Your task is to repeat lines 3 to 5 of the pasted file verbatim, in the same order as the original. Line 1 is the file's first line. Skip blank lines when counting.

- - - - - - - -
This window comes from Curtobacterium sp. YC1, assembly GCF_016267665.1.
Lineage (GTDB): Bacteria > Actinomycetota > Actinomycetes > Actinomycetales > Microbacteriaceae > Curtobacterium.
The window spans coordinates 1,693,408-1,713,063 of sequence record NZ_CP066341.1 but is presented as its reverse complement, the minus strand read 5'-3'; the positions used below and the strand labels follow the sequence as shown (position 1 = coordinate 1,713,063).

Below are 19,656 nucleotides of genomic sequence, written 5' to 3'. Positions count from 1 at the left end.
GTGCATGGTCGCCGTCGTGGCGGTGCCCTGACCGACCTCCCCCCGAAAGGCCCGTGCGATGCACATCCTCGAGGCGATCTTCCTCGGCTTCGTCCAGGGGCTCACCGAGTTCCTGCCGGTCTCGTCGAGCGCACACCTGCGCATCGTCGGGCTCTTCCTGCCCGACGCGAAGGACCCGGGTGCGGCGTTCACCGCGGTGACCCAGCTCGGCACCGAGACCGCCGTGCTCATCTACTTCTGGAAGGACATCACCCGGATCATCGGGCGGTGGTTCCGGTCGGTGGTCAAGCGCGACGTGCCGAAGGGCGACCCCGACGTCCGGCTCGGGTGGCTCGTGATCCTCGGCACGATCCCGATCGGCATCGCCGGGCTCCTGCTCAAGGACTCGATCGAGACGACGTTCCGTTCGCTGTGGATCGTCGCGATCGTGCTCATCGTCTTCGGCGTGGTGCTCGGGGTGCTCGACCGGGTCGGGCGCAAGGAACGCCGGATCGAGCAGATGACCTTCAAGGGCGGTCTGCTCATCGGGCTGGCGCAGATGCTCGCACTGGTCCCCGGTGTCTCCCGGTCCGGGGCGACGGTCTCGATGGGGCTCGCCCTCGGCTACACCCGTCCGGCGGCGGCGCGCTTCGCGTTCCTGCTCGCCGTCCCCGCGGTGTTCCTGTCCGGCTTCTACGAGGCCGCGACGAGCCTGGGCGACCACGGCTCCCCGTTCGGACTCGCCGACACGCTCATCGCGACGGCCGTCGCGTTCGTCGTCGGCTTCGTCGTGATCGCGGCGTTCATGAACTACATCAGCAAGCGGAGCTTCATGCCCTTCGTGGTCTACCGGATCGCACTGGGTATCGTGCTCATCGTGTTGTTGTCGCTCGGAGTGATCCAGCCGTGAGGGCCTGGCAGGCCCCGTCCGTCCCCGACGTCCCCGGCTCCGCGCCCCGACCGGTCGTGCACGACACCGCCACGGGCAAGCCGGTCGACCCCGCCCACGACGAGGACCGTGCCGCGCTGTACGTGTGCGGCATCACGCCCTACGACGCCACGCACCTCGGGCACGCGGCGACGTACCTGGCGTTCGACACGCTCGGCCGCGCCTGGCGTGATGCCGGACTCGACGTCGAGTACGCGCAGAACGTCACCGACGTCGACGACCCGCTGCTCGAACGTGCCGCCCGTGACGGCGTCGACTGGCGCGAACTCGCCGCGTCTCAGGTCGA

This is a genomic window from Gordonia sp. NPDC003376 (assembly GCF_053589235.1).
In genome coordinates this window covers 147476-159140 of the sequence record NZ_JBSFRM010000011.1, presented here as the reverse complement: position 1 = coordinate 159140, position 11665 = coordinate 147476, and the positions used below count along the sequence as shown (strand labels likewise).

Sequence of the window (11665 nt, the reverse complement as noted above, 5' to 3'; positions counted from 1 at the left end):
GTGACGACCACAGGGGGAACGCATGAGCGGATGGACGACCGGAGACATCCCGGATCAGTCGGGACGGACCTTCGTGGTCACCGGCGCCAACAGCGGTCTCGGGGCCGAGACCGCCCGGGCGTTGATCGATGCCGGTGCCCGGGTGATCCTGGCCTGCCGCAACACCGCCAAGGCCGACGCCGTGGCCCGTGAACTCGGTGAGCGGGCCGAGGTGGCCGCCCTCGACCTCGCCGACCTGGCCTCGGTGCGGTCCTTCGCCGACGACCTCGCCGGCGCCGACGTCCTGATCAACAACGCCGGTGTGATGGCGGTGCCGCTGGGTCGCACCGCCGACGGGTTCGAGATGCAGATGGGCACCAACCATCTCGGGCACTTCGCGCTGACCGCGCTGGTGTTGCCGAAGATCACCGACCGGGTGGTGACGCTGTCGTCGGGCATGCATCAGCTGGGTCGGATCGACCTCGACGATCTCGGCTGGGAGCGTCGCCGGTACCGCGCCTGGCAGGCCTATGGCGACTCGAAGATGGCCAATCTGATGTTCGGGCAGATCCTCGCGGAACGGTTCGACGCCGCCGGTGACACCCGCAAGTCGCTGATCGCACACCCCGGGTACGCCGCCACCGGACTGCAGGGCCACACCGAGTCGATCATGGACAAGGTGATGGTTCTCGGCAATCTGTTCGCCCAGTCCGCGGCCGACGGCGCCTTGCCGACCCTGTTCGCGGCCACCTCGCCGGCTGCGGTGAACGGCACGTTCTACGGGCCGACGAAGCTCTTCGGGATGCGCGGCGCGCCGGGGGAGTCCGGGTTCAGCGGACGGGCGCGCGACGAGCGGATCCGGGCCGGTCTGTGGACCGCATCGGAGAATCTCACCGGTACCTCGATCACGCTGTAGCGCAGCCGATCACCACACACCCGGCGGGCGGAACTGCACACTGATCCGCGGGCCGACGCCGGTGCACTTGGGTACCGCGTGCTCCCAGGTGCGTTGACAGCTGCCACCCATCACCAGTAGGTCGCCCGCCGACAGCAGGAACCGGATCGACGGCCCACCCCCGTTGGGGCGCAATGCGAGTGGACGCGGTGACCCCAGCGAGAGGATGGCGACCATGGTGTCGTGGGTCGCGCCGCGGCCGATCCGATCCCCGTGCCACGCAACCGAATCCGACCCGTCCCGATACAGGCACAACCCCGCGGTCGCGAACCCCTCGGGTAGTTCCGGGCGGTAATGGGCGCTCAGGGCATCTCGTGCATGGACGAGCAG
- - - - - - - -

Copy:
The window spans coordinates 1,693,408-1,713,063 of sequence record NZ_CP066341.1 but is presented as its reverse complement, the minus strand read 5'-3'; the positions used below and the strand labels follow the sequence as shown (position 1 = coordinate 1,713,063).

Below are 19,656 nucleotides of genomic sequence, written 5' to 3'. Positions count from 1 at the left end.
GTGCATGGTCGCCGTCGTGGCGGTGCCCTGACCGACCTCCCCCCGAAAGGCCCGTGCGATGCACATCCTCGAGGCGATCTTCCTCGGCTTCGTCCAGGGGCTCACCGAGTTCCTGCCGGTCTCGTCGAGCGCACACCTGCGCATCGTCGGGCTCTTCCTGCCCGACGCGAAGGACCCGGGTGCGGCGTTCACCGCGGTGACCCAGCTCGGCACCGAGACCGCCGTGCTCATCTACTTCTGGAAGGACATCACCCGGATCATCGGGCGGTGGTTCCGGTCGGTGGTCAAGCGCGACGTGCCGAAGGGCGACCCCGACGTCCGGCTCGGGTGGCTCGTGATCCTCGGCACGATCCCGATCGGCATCGCCGGGCTCCTGCTCAAGGACTCGATCGAGACGACGTTCCGTTCGCTGTGGATCGTCGCGATCGTGCTCATCGTCTTCGGCGTGGTGCTCGGGGTGCTCGACCGGGTCGGGCGCAAGGAACGCCGGATCGAGCAGATGACCTTCAAGGGCGGTCTGCTCATCGGGCTGGCGCAGATGCTCGCACTGGTCCCCGGTGTCTCCCGGTCCGGGGCGACGGTCTCGATGGGGCTCGCCCTCGGCTACACCCGTCCGGCGGCGGCGCGCTTCGCGTTCCTGCTCGCCGTCCCCGCGGTGTTCCTGTCCGGCTTCTACGAGGCCGCGACGAGCCTGGGCGACCACGGCTCCCCGTTCGGACTCGCCGACACGCTCATCGCGACGGCCGTCGCGTTCGTCGTCGGCTTCGTCGTGATCGCGGCGTTCATGAACTACATCAGCAAGCGGAGCTTCATGCCCTTCGTGGTCTACCGGATCGCACTGGGTATCGTGCTCATCGTGTTGTTGTCGCTCGGAGTGATCCAGCCGTGAGGGCCTGGCAGGCCCCGTCCGTCCCCGACGTCCCCGGCTCCGCGCCCCGACCGGTCGTGCACGACACCGCCACGGGCAAGCCGGTCGACCCCGCCCACGACGAGGACCGTGCCGCGCTGTACGTGTGCGGCATCACGCCCTACGACGCCACGCACCTCGGGCACGCGGCGACGTACCTGGCGTTCGACACGCTCGGCCGCGCCTGGCGTGATGCCGGACTCGACGTCGAGTACGCGCAGAACGTCACCGACGTCGACGACCCGCTGCTCGAACGTGCCGCCCGTGACGGCGTCGACTGGCGCGAACTCGCCGCGTCTCAGGTCGA